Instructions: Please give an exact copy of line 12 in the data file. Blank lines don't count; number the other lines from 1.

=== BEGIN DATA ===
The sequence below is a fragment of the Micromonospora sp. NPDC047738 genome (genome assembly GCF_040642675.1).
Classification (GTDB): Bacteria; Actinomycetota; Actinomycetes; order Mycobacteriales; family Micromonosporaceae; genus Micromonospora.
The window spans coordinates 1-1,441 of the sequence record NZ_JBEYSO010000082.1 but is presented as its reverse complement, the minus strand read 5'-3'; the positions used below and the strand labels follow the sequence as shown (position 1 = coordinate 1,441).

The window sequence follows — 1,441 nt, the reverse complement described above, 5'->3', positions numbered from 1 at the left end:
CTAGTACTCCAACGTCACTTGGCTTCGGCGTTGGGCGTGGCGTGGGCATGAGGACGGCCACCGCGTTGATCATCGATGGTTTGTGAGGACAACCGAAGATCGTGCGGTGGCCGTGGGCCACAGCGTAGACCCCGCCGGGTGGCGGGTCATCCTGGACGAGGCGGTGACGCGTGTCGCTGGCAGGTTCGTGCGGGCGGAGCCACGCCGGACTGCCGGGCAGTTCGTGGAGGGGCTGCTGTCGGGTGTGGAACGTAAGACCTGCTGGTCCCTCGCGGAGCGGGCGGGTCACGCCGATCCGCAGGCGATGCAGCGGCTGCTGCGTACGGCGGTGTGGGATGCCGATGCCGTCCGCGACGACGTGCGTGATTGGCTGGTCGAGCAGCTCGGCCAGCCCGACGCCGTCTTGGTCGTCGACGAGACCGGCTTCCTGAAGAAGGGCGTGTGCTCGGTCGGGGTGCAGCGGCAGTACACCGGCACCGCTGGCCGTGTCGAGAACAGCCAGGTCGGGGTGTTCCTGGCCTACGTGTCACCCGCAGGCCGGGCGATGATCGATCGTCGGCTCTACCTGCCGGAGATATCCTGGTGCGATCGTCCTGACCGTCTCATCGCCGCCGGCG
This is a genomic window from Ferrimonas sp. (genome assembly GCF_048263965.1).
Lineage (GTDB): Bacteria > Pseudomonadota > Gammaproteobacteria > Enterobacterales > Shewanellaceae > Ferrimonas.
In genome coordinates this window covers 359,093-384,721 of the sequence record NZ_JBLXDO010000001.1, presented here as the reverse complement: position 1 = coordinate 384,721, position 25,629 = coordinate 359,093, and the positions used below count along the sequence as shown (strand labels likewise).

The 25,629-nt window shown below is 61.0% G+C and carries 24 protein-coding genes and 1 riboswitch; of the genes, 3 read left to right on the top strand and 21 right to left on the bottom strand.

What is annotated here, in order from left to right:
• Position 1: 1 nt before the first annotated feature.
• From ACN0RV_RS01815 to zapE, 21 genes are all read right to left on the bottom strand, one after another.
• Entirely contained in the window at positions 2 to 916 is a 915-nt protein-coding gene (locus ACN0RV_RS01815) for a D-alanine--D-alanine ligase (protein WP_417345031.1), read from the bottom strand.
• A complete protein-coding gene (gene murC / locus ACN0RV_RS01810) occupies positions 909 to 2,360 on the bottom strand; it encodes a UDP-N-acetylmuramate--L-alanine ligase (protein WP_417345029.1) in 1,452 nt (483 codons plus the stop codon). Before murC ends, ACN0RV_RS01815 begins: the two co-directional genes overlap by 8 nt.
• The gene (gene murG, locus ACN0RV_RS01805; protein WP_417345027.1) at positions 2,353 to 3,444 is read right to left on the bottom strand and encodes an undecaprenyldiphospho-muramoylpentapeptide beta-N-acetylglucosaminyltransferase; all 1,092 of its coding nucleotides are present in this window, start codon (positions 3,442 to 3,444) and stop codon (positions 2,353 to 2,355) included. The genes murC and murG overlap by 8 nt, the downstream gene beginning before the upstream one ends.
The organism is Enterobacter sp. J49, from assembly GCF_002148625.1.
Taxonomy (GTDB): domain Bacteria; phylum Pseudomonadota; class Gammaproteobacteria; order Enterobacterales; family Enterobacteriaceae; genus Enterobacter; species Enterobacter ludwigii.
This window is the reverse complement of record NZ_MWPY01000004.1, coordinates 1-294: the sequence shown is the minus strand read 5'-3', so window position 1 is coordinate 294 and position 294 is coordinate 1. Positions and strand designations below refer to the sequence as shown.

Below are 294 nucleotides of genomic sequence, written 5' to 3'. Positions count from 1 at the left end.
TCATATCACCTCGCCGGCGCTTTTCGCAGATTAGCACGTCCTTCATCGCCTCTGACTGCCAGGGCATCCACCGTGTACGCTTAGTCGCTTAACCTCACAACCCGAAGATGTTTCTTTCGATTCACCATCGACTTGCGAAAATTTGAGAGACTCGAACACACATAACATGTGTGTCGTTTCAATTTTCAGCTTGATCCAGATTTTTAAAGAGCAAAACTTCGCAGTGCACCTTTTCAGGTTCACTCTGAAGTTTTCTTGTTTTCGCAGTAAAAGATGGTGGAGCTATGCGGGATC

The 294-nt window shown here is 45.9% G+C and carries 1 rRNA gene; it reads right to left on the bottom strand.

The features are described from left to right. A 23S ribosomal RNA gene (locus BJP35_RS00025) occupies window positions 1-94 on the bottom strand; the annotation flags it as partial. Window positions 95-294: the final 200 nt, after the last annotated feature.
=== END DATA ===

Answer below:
• From ACN0RV_RS01815 to zapE, 21 genes are all read right to left on the bottom strand, one after another.